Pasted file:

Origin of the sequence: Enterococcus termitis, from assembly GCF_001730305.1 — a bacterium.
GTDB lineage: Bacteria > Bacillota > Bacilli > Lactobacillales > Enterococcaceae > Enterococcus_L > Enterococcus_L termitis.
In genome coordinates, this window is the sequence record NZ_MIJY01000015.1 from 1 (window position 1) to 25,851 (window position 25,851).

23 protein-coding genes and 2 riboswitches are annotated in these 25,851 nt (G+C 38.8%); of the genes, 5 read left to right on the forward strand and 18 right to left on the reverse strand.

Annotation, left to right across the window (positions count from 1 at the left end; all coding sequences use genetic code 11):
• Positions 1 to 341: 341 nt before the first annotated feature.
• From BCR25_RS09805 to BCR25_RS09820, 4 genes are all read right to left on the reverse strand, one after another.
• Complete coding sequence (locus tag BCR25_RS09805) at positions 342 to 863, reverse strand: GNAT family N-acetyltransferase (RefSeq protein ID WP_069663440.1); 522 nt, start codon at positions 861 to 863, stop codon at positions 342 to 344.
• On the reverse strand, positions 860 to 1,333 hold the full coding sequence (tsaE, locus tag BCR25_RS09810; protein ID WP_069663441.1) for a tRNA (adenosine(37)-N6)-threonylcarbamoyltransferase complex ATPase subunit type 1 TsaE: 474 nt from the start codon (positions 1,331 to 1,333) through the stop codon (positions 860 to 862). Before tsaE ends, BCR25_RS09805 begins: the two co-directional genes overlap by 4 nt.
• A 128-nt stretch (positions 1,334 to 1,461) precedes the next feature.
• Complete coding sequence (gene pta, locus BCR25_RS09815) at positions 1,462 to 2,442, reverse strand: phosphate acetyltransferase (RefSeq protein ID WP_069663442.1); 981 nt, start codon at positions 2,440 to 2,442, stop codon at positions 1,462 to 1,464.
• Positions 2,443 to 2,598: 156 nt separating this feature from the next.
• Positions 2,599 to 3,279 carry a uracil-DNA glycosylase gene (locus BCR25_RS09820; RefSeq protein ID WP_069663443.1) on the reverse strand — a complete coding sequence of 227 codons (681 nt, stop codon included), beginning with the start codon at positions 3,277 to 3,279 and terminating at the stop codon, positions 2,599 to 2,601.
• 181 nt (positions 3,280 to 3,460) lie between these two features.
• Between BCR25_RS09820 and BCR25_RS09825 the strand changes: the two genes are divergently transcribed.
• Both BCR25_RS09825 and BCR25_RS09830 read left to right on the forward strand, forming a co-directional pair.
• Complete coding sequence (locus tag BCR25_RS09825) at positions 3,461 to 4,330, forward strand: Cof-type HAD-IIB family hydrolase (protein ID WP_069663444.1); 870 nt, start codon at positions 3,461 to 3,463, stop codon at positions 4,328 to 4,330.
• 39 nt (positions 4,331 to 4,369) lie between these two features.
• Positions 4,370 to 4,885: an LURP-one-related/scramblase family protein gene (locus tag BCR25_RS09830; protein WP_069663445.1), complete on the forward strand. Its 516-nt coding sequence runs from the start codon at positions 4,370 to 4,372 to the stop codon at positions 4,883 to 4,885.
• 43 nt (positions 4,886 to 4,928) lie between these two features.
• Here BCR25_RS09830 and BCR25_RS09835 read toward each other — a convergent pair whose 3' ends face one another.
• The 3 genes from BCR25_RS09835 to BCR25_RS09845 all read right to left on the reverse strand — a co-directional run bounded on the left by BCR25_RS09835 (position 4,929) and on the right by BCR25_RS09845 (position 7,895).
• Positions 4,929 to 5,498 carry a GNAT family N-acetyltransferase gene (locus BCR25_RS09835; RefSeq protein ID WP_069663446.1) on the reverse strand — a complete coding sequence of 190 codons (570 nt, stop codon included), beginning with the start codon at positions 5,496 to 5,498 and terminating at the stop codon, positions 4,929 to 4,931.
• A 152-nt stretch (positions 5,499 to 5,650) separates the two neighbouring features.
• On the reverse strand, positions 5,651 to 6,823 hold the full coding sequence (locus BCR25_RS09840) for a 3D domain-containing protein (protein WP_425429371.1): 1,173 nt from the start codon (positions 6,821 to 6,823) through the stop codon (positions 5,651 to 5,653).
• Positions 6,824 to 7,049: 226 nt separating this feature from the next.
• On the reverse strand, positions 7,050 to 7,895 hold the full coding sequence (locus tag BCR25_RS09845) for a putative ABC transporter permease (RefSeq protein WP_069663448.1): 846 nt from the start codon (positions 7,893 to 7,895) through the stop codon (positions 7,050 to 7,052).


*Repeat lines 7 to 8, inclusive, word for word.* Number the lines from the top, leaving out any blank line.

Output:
• From BCR25_RS09805 to BCR25_RS09820, 4 genes are all read right to left on the reverse strand, one after another.
• Complete coding sequence (locus tag BCR25_RS09805) at positions 342 to 863, reverse strand: GNAT family N-acetyltransferase (RefSeq protein ID WP_069663440.1); 522 nt, start codon at positions 861 to 863, stop codon at positions 342 to 344.